18

    ABDCA

    ACDBA

    20

    ACBDA

    ADBCA

    20

    The solution is ABCDA (or ADCBA) with total weight of 18 mi. This is the optimal solution.

    B. Nearest-Neighbor Algorithm:

    1. Pick a vertex as the starting point.
    2. From the starting point go to the vertex with an edge with the smallest weight. If there is more than one choice, choose at random.
    3. Continue building the circuit, one vertex at a time from among the vertices that have not been visited yet.
    4. From the last vertex, return to the starting point.

    Example \(\PageIndex{6}\): Nearest-Neighbor Algorithm

    A delivery person needs to deliver packages to four locations and return to the home office A as shown in Figure \(\PageIndex{5}\) below. Find the shortest route if the weights represent distances in miles.

    Starting at A, E is the nearest neighbor since it has the least weight, so go to E. From E, B is the nearest neighbor so go to B. From B, C is the nearest neighbor so go to C. From C, the first nearest neighbor is B, but you just came from there. The next nearest neighbor is A, but you do not want to go there yet because that is the starting point. The next nearest neighbor is E, but you already went there. So go to D. From D, go to A since all other vertices have been visited.

    Figure \(\PageIndex{5}\): Complete Graph for Nearest-Neighbor Algorithm

    The solution is AEBCDA with a total weight of 26 miles. This is not the optimal solution, but it is close and it was a very efficient method.

    C. Repetitive Nearest-Neighbor Algorithm:

    1. Let X be any vertex. Apply the Nearest-Neighbor Algorithm using X as the starting vertex and calculate the total cost of the circuit obtained.
    2. Repeat the process using each of the other vertices of the graph as the starting vertex.
    3. Of the Hamilton circuits obtained, keep the best one. If there is a designated starting vertex, rewrite this circuit with that vertex as the reference point.

    Example \(\PageIndex{7}\): Repetitive Nearest-Neighbor Algorithm

    Suppose a delivery person needs to deliver packages to four locations and return to the home office A. Find the shortest route if the weights on the graph represent distances in kilometers.

    Figure \(\PageIndex{6}\): Complete Graph for Repetitive Nearest-Neighbor Algorithm

    Starting at A, the solution is AEBCDA with total weight of 26 miles as we found in Example \(\PageIndex{6}\). See this solution below in Figure \(\PageIndex{7}\).

    Figure \(\PageIndex{7}\): Starting at A

    Starting at B, the solution is BEDACB with total weight of 20 miles.

    Figure \(\PageIndex{8}\): Starting at B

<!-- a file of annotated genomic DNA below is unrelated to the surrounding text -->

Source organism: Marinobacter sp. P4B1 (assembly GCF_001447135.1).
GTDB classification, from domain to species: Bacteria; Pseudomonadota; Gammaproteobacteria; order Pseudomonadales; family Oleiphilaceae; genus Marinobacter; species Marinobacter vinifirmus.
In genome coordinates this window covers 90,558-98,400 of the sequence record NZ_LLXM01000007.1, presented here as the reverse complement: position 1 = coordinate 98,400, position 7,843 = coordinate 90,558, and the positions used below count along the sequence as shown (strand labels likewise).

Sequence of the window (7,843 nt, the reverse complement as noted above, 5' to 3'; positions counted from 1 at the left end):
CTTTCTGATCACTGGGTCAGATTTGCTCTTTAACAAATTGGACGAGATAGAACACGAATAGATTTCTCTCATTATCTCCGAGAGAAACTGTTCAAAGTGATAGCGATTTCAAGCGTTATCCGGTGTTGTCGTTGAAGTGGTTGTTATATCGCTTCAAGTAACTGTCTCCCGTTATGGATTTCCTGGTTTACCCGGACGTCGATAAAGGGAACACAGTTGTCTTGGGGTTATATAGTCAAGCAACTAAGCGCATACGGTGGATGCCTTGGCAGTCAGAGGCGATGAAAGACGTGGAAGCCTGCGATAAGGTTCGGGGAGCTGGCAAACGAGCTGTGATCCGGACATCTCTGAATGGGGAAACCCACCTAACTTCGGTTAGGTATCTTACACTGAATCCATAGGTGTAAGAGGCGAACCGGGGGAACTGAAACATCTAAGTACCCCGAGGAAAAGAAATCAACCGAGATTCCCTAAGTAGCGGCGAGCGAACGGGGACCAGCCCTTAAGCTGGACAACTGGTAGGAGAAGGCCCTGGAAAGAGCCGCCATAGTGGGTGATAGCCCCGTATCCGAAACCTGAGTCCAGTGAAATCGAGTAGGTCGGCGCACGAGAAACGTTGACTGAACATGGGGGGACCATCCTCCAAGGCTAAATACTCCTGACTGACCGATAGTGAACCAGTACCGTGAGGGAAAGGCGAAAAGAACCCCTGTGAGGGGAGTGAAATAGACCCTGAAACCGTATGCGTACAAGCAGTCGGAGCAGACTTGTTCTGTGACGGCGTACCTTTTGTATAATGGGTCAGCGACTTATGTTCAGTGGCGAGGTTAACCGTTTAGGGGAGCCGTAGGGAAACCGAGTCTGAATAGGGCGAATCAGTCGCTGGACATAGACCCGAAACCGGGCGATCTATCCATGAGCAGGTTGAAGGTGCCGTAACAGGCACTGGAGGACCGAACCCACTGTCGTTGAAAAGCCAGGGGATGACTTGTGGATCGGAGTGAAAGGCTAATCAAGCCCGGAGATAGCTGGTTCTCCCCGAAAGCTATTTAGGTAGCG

Starting at C, the solution is CBEDAC with total weight of 20 miles.

    Figure \(\PageIndex{9}\): Starting at C

    Starting at D, the solution is DEBCAD with total weight of 20 miles.

    Figure \(\PageIndex{10}\): Starting at D

    Starting at E, solution is EBCADE with total weight of 20 miles.

    Figure \(\PageIndex{11}\): Starting at E

    Now, you can compare all of the solutions to see which one has the lowest overall weight. The solution is any of the circuits starting at B, C, D, or E since they all have the same weight of 20 miles. Now that you know the best solution using this method, you can rewrite the circuit starting with any vertex. Since the home office in this example is A, let’s rewrite the solutions starting with A. Thus, the solution is ACBEDA or ADEBCA.

    D. Cheapest-Link Algorithm

    1. Pick the link with the smallest weight first (if there is a tie, randomly pick one). Mark the corresponding edge in red.
    2. Pick the next cheapest link and mark the corresponding edge in red.
    3. Continue picking the cheapest link available. Mark the corresponding edge in red except when a) it closes a circuit or b) it results in three edges coming out of a single vertex.
    4. When there are no more vertices to link, close the red circuit.

    Example \(\PageIndex{8}\): Cheapest-Link Algorithm

    Figure \(\PageIndex{12}\): Complete Graph for Cheapest-Link Algorithm

    Suppose a delivery person needs to deliver packages to four locations and return to the home office A. Find the shortest route if the weights represent distances in miles.

    Step 1: Find the cheapest link of the graph and mark it in blue. The cheapest link is between B and E with a weight of one mile.

    Figure \(\PageIndex{13}\): Step 1

    Step 2: Find the next cheapest link of the graph and mark it in blue. The next cheapest link is between B and C with a weight of two miles.

    Figure \(\PageIndex{14}\): Step 2

    Step 3: Find the next cheapest link of the graph and mark it in blue provided it does not make a circuit or it is not a third edge coming out of a single vertex. The next cheapest link is between D and E with a weight of three miles.

    Figure \(\PageIndex{15}\): Step 3

    Step 4: Find the next cheapest link of the graph and mark it in blue provided it does not make a circuit or it is not a third edge coming out of a single vertex. The next cheapest link is between A and E with a weight of four miles, but it would be a third edge coming out of a single vertex. The next cheapest link is between A and C with a weight of five miles. Mark it in blue.

    Figure \(\PageIndex{16}\): Step 4

    Step 5: Since all vertices have been visited, close the circuit with edge DA to get back to the home office, A. This is the only edge we could close the circuit with because AB creates three edges coming out of vertex B and BD also created three edges coming out of vertex B.

    Figure \(\PageIndex{17}\): Step 5

    The solution is ACBEDA or ADEBCA with total weight of 20 miles.

    Efficient Algorithm: an algorithm for which the number of steps needed to carry it out grows in proportion to the size of the input to the problem.

    Approximate Algorithm: any algorithm for which the number of steps needed to carry it out grows in proportion to the size of the input to the problem. There is no known algorithm that is efficient and produces the optimal solution.